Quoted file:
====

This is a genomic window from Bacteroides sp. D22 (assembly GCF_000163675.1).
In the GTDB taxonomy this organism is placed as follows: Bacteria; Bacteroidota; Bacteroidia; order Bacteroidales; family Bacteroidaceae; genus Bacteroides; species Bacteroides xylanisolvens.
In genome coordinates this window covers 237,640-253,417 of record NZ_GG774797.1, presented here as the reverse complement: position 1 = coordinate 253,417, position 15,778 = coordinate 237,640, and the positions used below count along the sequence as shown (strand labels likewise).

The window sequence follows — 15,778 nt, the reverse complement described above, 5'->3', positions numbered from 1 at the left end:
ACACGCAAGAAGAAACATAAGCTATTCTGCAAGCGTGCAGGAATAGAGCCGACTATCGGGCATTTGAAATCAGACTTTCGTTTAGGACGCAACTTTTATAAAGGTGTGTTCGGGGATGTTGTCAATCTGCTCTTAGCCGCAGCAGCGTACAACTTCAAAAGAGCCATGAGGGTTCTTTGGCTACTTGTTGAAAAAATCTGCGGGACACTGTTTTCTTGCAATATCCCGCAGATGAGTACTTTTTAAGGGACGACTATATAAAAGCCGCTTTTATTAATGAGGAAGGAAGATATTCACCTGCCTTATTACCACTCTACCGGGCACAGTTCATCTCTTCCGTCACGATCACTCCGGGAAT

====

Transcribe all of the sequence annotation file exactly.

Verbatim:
This is a genomic window from Bacteroides sp. D22 (assembly GCF_000163675.1).
In the GTDB taxonomy this organism is placed as follows: Bacteria; Bacteroidota; Bacteroidia; order Bacteroidales; family Bacteroidaceae; genus Bacteroides; species Bacteroides xylanisolvens.
In genome coordinates this window covers 237,640-253,417 of record NZ_GG774797.1, presented here as the reverse complement: position 1 = coordinate 253,417, position 15,778 = coordinate 237,640, and the positions used below count along the sequence as shown (strand labels likewise).

The window sequence follows — 15,778 nt, the reverse complement described above, 5'->3', positions numbered from 1 at the left end:
ACACGCAAGAAGAAACATAAGCTATTCTGCAAGCGTGCAGGAATAGAGCCGACTATCGGGCATTTGAAATCAGACTTTCGTTTAGGACGCAACTTTTATAAAGGTGTGTTCGGGGATGTTGTCAATCTGCTCTTAGCCGCAGCAGCGTACAACTTCAAAAGAGCCATGAGGGTTCTTTGGCTACTTGTTGAAAAAATCTGCGGGACACTGTTTTCTTGCAATATCCCGCAGATGAGTACTTTTTAAGGGACGACTATATAAAAGCCGCTTTTATTAATGAGGAAGGAAGATATTCACCTGCCTTATTACCACTCTACCGGGCACAGTTCATCTCTTCCGTCACGATCACTCCGGGAAT